Impetigo Treatment

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Impetigo is a contagious bacterial skin infection. It can easily spread to other parts of the body or other people. It stops becoming contagious 48 hours after you start treatment or when the patches dry out. 

Impetigo can either affect healthy skin or broken skin. It, however, most commonly affects broken skin. The most common bacteria responsible include Staphylococcus and Streptococcus. Keep abrasions, cuts and insect bites clean to help avoid an infection. It usually takes 4-10 days for the rash to appear after you have been infected with the bacteria. It usually starts with blisters or red sores. These then usually become crusty patches of skin which can spread and increase in size.

An antibiotic cream such as Fusidic Acid is commonly used to treat the condition. We may prescribe Fusidic Acid if clinically appropriate:

Please see the 'Common Treatments' section below for further information.


Common Symptoms

The following are possible symptoms you may experience:

  • red swollen area of skin
  • itching around the area
  • pain and tenderness affecting the area
  • fluid filled blisters
  • pus discharging from the area
  • crusty areas


Common Treatments

Possible treatments we may prescribe if clinically appropriate:

  •  (15g) 7-day course (£1.48*) is the treatment of choice

*Prices shown are cost price of the medication, taken from the British National Formulary 2018, and are given as a guideline. Pharmacies will add a dispensing fee to this which will vary considerably, so it is worthwhile phoning around to compare prices. The medication is paid for at your chosen pharmacy. 

Please click on the medication above to read the Patient Information Leaflet for important information about each drug. We use national prescribing guidelines to select which treatment would be most appropriate for your condition.


Risk Factors

Risk factors for impetigo include:

  • atopic eczema
  • insect bites,
  • trauma to the skin
  • scabies
  • chickenpox
  • burns
  • contact dermatitis
Self-help for the symptoms

Speak to your pharmacist for advice on over the counter treatments that may help such as creams and painkillers.

  • Wash your hands before and after touching the area and avoid scratching it to reduce the risk of infection. Wash your hands frequently.
  • Keep sores, blisters and crusty patches clean and dry.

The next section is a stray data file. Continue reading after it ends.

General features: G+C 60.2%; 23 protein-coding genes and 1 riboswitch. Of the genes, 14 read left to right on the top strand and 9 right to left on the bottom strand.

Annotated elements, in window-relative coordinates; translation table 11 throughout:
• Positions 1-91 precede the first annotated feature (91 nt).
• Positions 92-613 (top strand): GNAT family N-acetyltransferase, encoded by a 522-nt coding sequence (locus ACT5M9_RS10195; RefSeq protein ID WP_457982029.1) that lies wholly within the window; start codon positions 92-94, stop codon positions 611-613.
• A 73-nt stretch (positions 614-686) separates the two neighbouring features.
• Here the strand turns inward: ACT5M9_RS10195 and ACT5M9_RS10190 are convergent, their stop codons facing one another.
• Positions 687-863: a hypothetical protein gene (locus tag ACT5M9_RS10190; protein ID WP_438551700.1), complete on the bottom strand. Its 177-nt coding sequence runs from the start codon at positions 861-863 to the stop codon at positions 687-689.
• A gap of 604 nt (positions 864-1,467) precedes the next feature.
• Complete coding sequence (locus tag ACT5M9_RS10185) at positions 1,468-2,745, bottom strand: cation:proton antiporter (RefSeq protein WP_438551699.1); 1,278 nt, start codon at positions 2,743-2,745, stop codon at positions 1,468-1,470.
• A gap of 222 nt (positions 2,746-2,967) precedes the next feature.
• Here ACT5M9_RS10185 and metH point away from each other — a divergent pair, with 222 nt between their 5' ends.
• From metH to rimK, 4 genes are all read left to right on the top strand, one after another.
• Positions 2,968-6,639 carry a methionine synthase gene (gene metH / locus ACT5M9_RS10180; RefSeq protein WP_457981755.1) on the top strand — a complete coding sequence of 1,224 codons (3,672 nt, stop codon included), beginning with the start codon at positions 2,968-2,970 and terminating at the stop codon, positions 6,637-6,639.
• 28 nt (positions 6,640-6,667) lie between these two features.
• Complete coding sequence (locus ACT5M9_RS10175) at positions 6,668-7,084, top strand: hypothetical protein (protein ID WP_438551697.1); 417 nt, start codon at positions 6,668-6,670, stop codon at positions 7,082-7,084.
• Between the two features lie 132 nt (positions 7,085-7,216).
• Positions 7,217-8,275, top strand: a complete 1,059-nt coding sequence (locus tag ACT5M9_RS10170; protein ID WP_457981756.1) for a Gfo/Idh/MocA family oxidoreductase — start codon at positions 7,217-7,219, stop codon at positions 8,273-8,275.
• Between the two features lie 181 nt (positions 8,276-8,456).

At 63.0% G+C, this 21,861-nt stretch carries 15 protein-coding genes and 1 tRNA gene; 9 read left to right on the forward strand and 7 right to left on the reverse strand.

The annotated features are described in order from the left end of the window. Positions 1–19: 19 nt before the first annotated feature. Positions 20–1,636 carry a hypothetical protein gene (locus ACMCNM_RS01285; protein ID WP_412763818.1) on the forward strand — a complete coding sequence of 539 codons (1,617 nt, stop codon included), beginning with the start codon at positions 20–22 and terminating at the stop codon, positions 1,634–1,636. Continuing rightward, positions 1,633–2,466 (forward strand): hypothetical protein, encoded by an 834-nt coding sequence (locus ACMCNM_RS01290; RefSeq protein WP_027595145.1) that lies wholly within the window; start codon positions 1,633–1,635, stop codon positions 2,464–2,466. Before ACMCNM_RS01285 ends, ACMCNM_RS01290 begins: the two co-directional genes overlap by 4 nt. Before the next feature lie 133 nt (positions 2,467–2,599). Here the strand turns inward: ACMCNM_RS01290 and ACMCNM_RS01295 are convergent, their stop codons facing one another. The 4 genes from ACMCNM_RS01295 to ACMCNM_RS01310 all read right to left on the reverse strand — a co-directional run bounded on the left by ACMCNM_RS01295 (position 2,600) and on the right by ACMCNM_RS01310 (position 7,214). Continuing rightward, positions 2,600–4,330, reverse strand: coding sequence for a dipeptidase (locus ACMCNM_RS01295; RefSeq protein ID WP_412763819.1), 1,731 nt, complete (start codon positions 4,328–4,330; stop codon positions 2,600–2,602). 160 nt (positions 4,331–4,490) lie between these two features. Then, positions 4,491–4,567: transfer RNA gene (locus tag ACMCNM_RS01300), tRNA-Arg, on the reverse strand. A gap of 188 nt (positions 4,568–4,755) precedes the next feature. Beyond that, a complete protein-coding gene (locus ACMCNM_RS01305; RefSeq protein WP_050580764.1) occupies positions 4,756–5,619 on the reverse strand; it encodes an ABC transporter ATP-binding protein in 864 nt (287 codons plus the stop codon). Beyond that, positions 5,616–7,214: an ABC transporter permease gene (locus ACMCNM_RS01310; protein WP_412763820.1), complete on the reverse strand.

• Cover the areas with loose clothing or gauze bandages.
  • Keep all surfaces you touch clean with disinfectant.
  • Wash your bed linen, clothes and towels at a high temperature.
  • Avoid sharing towels or sheets.
  • Avoid any direct contact with the affected area and others.
  • If the area is painful, then take painkillers, such as paracetamol or ibuprofen. Please read the information leaflet contained with the medication to check it's suitability or speak to your pharmacist if you are unsure.
When to seek further medical advice

Please note that i-GP DOES NOT TREAT Medical Emergencies. For Medical Emergencies please call 999.

If you develop any of the following symptoms, then it is important to seek medical advice as soon as possible (from your GP, Out of Hours Service, Urgent care centre or call NHS 111):

  • If you develop a persistent high fever (high temperature) which can cause shivers.
  • If the pain becomes worse.
  • If you feel increasingly unwell (this may include nausea and vomiting).
  • If you develop spreading redness affecting your skin around the site of your infection.
  • If you develop any painful, red and hot joints near to the infection.
  • If you develop any flu-like symptoms.

If you develop any of the following symptoms, then you must seek urgent medical advice immediately (from your GP, Out of Hours Service, Urgent care centre, NHS 111). Call an ambulance using 999 or go to A&E if the symptoms are severe.

  • drowsiness or confusion
  • dizziness or feeling faint
  • difficulty in breathing, a wheeze or shortness of breath
  • a severe headache
  • if you are unable to look at bright lights (photophobia)
  • chest pain or a fast heart rate
  • persistent vomiting
  • neck stiffness
  • non-blanching rash
Antibiotic Guardianship

Antibiotics should be used responsibly and only when really necessary. Overuse and misuse of antibiotics can lead to antibiotic resistance. This is where the antibiotic becomes less effective at treating certain types of bacterial infection, so they do not work when needed. 

Antibiotics should be taken as prescribed, and it is important to complete the full course, this can reduce the chance of the bacteria developing an immunity to that antibiotic. It is important not to share antibiotics, and always take unused medication to your local pharmacy for disposal.

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